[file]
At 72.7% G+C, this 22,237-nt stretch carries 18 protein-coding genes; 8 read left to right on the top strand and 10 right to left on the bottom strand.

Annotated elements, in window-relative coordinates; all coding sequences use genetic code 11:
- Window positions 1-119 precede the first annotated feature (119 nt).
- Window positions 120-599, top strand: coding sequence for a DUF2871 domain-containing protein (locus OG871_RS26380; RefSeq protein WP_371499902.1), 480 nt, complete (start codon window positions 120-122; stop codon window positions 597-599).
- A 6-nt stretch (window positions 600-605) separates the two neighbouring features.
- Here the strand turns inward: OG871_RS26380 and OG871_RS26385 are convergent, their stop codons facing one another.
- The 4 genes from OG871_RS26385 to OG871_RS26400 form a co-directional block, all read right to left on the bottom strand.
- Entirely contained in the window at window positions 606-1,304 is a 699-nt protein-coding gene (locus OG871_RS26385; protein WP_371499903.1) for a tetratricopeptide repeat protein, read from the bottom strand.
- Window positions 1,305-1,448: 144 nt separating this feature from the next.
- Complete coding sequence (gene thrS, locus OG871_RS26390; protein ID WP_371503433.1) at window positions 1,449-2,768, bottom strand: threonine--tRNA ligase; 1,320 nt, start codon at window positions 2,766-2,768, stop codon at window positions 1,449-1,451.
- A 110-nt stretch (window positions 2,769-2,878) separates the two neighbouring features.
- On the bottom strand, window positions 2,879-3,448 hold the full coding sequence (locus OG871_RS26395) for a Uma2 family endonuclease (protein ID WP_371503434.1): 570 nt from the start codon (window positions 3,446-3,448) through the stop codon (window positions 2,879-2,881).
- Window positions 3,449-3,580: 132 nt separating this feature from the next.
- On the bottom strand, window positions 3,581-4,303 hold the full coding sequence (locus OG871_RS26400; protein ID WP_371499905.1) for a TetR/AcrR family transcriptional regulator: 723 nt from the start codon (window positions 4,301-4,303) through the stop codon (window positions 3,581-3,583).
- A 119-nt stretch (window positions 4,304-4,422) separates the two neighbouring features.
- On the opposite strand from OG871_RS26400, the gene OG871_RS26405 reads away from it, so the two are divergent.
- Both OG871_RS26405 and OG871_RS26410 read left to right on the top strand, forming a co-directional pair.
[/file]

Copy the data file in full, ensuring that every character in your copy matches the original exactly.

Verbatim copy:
At 72.7% G+C, this 22,237-nt stretch carries 18 protein-coding genes; 8 read left to right on the top strand and 10 right to left on the bottom strand.

Annotated elements, in window-relative coordinates; all coding sequences use genetic code 11:
- Window positions 1-119 precede the first annotated feature (119 nt).
- Window positions 120-599, top strand: coding sequence for a DUF2871 domain-containing protein (locus OG871_RS26380; RefSeq protein WP_371499902.1), 480 nt, complete (start codon window positions 120-122; stop codon window positions 597-599).
- A 6-nt stretch (window positions 600-605) separates the two neighbouring features.
- Here the strand turns inward: OG871_RS26380 and OG871_RS26385 are convergent, their stop codons facing one another.
- The 4 genes from OG871_RS26385 to OG871_RS26400 form a co-directional block, all read right to left on the bottom strand.
- Entirely contained in the window at window positions 606-1,304 is a 699-nt protein-coding gene (locus OG871_RS26385; protein WP_371499903.1) for a tetratricopeptide repeat protein, read from the bottom strand.
- Window positions 1,305-1,448: 144 nt separating this feature from the next.
- Complete coding sequence (gene thrS, locus OG871_RS26390; protein ID WP_371503433.1) at window positions 1,449-2,768, bottom strand: threonine--tRNA ligase; 1,320 nt, start codon at window positions 2,766-2,768, stop codon at window positions 1,449-1,451.
- A 110-nt stretch (window positions 2,769-2,878) separates the two neighbouring features.
- On the bottom strand, window positions 2,879-3,448 hold the full coding sequence (locus OG871_RS26395) for a Uma2 family endonuclease (protein ID WP_371503434.1): 570 nt from the start codon (window positions 3,446-3,448) through the stop codon (window positions 2,879-2,881).
- Window positions 3,449-3,580: 132 nt separating this feature from the next.
- On the bottom strand, window positions 3,581-4,303 hold the full coding sequence (locus OG871_RS26400; protein ID WP_371499905.1) for a TetR/AcrR family transcriptional regulator: 723 nt from the start codon (window positions 4,301-4,303) through the stop codon (window positions 3,581-3,583).
- A 119-nt stretch (window positions 4,304-4,422) separates the two neighbouring features.
- On the opposite strand from OG871_RS26400, the gene OG871_RS26405 reads away from it, so the two are divergent.
- Both OG871_RS26405 and OG871_RS26410 read left to right on the top strand, forming a co-directional pair.